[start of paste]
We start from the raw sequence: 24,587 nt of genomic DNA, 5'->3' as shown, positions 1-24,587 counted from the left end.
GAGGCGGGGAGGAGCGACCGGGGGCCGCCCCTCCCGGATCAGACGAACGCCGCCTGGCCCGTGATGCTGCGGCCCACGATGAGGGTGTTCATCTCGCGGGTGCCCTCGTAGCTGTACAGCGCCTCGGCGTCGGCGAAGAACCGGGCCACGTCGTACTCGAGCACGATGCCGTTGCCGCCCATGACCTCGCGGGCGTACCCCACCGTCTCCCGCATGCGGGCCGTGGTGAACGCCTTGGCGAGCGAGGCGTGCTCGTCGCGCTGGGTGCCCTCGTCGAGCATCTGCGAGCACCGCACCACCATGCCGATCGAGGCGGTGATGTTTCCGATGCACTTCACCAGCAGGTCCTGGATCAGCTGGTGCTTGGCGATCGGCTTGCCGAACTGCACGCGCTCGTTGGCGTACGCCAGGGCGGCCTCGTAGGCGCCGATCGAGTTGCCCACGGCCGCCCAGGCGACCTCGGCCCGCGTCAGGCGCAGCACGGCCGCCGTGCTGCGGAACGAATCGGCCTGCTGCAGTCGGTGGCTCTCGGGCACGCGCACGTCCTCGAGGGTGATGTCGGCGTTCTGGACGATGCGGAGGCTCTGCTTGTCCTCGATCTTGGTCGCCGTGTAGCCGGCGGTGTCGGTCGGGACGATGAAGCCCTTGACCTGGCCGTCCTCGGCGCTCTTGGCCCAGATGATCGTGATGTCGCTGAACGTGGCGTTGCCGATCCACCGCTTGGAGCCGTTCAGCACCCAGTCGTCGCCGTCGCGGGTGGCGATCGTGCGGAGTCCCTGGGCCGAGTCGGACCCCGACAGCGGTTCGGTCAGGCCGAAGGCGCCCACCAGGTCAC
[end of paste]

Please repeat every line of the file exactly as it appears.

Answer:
We start from the raw sequence: 24,587 nt of genomic DNA, 5'->3' as shown, positions 1-24,587 counted from the left end.
GAGGCGGGGAGGAGCGACCGGGGGCCGCCCCTCCCGGATCAGACGAACGCCGCCTGGCCCGTGATGCTGCGGCCCACGATGAGGGTGTTCATCTCGCGGGTGCCCTCGTAGCTGTACAGCGCCTCGGCGTCGGCGAAGAACCGGGCCACGTCGTACTCGAGCACGATGCCGTTGCCGCCCATGACCTCGCGGGCGTACCCCACCGTCTCCCGCATGCGGGCCGTGGTGAACGCCTTGGCGAGCGAGGCGTGCTCGTCGCGCTGGGTGCCCTCGTCGAGCATCTGCGAGCACCGCACCACCATGCCGATCGAGGCGGTGATGTTTCCGATGCACTTCACCAGCAGGTCCTGGATCAGCTGGTGCTTGGCGATCGGCTTGCCGAACTGCACGCGCTCGTTGGCGTACGCCAGGGCGGCCTCGTAGGCGCCGATCGAGTTGCCCACGGCCGCCCAGGCGACCTCGGCCCGCGTCAGGCGCAGCACGGCCGCCGTGCTGCGGAACGAATCGGCCTGCTGCAGTCGGTGGCTCTCGGGCACGCGCACGTCCTCGAGGGTGATGTCGGCGTTCTGGACGATGCGGAGGCTCTGCTTGTCCTCGATCTTGGTCGCCGTGTAGCCGGCGGTGTCGGTCGGGACGATGAAGCCCTTGACCTGGCCGTCCTCGGCGCTCTTGGCCCAGATGATCGTGATGTCGCTGAACGTGGCGTTGCCGATCCACCGCTTGGAGCCGTTCAGCACCCAGTCGTCGCCGTCGCGGGTGGCGATCGTGCGGAGTCCCTGGGCCGAGTCGGACCCCGACAGCGGTTCGGTCAGGCCGAAGGCGCCCACCAGGTCAC